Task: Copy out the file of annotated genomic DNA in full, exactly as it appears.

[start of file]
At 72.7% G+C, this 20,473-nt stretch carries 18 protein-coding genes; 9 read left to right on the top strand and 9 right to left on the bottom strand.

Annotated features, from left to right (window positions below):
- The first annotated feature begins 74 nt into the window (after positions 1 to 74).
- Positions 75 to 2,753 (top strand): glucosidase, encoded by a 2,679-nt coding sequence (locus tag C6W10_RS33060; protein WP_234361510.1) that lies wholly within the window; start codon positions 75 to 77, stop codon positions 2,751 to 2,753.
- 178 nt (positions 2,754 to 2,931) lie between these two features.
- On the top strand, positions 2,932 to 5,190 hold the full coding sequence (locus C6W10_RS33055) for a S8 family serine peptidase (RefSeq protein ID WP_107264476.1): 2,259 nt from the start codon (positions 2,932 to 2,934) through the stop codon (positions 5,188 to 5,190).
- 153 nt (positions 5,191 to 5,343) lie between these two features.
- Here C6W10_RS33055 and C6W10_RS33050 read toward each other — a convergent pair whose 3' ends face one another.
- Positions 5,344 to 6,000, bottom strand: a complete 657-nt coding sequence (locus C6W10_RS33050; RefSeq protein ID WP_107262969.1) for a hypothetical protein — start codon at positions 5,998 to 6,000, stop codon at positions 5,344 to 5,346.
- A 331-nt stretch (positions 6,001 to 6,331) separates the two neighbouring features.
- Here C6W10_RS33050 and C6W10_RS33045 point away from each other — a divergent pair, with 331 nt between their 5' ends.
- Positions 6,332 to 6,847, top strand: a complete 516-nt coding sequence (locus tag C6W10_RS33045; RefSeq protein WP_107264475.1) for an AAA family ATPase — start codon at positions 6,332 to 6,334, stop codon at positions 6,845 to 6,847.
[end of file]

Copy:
At 72.7% G+C, this 20,473-nt stretch carries 18 protein-coding genes; 9 read left to right on the top strand and 9 right to left on the bottom strand.

Annotated features, from left to right (window positions below):
- The first annotated feature begins 74 nt into the window (after positions 1 to 74).
- Positions 75 to 2,753 (top strand): glucosidase, encoded by a 2,679-nt coding sequence (locus tag C6W10_RS33060; protein WP_234361510.1) that lies wholly within the window; start codon positions 75 to 77, stop codon positions 2,751 to 2,753.
- 178 nt (positions 2,754 to 2,931) lie between these two features.
- On the top strand, positions 2,932 to 5,190 hold the full coding sequence (locus C6W10_RS33055) for a S8 family serine peptidase (RefSeq protein ID WP_107264476.1): 2,259 nt from the start codon (positions 2,932 to 2,934) through the stop codon (positions 5,188 to 5,190).
- 153 nt (positions 5,191 to 5,343) lie between these two features.
- Here C6W10_RS33055 and C6W10_RS33050 read toward each other — a convergent pair whose 3' ends face one another.
- Positions 5,344 to 6,000, bottom strand: a complete 657-nt coding sequence (locus C6W10_RS33050; RefSeq protein ID WP_107262969.1) for a hypothetical protein — start codon at positions 5,998 to 6,000, stop codon at positions 5,344 to 5,346.
- A 331-nt stretch (positions 6,001 to 6,331) separates the two neighbouring features.
- Here C6W10_RS33050 and C6W10_RS33045 point away from each other — a divergent pair, with 331 nt between their 5' ends.
- Positions 6,332 to 6,847, top strand: a complete 516-nt coding sequence (locus tag C6W10_RS33045; RefSeq protein WP_107264475.1) for an AAA family ATPase — start codon at positions 6,332 to 6,334, stop codon at positions 6,845 to 6,847.